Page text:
Asparagus has just flourished all around us as it seem the season has once again come so fast and from past experience we know with a blink of an eye it will be gone again. I do however find my disappointment at the lack of green asparagus, available difficult to hide.
The French, far prefer white asparagus to green, or shall I rather say, the older generation do not eat green asparagus.
I absolutely love the green variety, and it excites me. The flavour is far more exciting, delicate, fresh and needs very little to go with it.
I find that the white variety needs more to enhance the dish when cooking with them, something I very seldom do.
Griddled Green Asparagus with Fried Ducks egg, Green Asparagus drizzled with a fine virgin olive oil and Parma ham, Griddled green asparagus with shaved parmesan and lightly dressed rocket, I could go on forever.
We know that the Egyptians ate Asparagus 3500 BC as did the Syrians, Greeks and Romans. Romans would even freeze it high in the Alps, for the Feast of Epicurus.
There is a recipe for cooking asparagus in the oldest surviving book of recipes, Apicius’s third century AD, Book III.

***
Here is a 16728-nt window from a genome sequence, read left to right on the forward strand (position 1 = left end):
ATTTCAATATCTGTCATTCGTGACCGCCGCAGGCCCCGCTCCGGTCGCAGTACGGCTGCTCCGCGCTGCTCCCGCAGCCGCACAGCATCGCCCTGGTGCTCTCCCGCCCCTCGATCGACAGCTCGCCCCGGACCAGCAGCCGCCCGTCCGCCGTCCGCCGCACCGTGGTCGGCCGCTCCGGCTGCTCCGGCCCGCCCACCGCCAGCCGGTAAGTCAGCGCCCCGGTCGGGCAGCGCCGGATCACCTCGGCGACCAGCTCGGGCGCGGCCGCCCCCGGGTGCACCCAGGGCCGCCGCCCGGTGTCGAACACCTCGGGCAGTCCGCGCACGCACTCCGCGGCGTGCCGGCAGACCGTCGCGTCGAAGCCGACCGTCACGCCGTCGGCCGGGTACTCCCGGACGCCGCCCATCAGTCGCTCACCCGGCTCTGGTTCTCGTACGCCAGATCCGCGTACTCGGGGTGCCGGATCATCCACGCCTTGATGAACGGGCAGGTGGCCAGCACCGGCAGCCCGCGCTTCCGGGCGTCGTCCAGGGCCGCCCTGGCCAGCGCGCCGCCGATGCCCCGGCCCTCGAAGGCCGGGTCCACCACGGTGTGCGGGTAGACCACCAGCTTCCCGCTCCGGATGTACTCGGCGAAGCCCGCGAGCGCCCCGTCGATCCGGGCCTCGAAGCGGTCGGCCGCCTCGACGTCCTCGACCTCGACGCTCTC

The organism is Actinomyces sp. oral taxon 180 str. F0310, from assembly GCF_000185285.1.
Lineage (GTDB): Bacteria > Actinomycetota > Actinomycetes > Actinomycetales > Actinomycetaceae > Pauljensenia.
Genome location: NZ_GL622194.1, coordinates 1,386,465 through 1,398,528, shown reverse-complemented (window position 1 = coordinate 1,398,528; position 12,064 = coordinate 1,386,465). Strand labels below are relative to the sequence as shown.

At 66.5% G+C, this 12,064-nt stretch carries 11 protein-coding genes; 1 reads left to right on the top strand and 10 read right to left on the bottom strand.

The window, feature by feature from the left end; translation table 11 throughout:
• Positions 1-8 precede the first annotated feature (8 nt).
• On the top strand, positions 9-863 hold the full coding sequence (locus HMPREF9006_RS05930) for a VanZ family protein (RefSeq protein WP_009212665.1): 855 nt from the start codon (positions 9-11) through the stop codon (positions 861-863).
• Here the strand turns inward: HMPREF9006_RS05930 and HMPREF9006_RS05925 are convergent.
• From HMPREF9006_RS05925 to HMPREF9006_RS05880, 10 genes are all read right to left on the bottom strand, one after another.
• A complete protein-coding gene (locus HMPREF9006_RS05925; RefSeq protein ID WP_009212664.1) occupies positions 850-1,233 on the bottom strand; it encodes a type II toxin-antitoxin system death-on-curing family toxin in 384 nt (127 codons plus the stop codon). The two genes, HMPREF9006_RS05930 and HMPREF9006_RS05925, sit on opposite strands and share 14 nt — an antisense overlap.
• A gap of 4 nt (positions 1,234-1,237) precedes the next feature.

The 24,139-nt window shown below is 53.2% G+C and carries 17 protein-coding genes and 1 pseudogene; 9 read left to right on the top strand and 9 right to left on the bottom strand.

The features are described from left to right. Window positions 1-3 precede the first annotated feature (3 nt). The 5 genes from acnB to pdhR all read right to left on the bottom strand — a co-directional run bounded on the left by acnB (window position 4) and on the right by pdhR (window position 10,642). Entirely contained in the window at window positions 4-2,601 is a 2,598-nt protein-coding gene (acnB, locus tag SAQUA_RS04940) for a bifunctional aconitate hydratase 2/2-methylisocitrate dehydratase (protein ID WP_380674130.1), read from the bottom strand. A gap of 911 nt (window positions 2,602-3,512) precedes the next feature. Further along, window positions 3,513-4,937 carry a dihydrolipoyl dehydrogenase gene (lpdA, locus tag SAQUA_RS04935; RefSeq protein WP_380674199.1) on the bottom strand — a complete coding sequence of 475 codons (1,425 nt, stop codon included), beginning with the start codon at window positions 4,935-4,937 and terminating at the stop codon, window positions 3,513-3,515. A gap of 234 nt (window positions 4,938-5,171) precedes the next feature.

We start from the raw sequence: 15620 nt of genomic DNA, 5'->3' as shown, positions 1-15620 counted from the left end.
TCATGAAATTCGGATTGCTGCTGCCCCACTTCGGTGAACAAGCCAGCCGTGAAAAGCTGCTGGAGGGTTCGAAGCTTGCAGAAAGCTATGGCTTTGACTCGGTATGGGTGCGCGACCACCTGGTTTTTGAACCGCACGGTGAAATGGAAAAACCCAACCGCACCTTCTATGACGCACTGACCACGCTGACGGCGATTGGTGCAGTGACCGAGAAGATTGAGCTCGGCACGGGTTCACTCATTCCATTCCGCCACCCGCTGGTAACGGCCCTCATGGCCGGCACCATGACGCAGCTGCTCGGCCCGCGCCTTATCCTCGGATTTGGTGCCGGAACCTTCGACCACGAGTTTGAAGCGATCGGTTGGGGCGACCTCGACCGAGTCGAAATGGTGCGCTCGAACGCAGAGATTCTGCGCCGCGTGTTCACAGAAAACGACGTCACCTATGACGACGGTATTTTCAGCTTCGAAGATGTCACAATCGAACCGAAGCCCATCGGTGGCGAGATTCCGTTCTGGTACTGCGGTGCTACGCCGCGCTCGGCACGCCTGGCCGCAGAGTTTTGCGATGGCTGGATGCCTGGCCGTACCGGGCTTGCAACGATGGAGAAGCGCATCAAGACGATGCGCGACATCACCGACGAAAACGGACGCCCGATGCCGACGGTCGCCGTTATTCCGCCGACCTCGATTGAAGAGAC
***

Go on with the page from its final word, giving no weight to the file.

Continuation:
The ancient Greek physician Galen, prominent among the Romans, mentioned asparagus as a beneficial herb during the 2nd Century AD, but after the Roman Empire ended asparagus drew little medieval attention.
By 1469 asparagus was cultivated in French monasteries. Asparagus appears to have been hardly noticed in England until 1538 and in Germany until 1542.
France’s Louis XIV had special greenhouses built for growing it
Asparagus became available to the New World around 1850, in the United States.
Asparagus is low in calories and is very low in sodium. It is a good source of vitamin B, calcium, magnesium and zinc, and a very good source of dietary fiber, protein, vitamin A, vitamin C, vitamin E, vitamin K, thiamin, riboflavin, rutin, niacin, folic acid, iron, phosphorus, potassium, copper, manganese and selenium, as well as chromium, a trace mineral that enhances the ability of insulin to transport glucose from the bloodstream into cells.
My fondest memories of enjoying asparagus were in Southern Italy or Spain as I find the way they approach preparing it second to none. Keep it simple and do not spoil the ingredient!
I am off to Tours now in the hope of finding some Green Asparagus at the Market, as here locally it seems close to impossible to find any.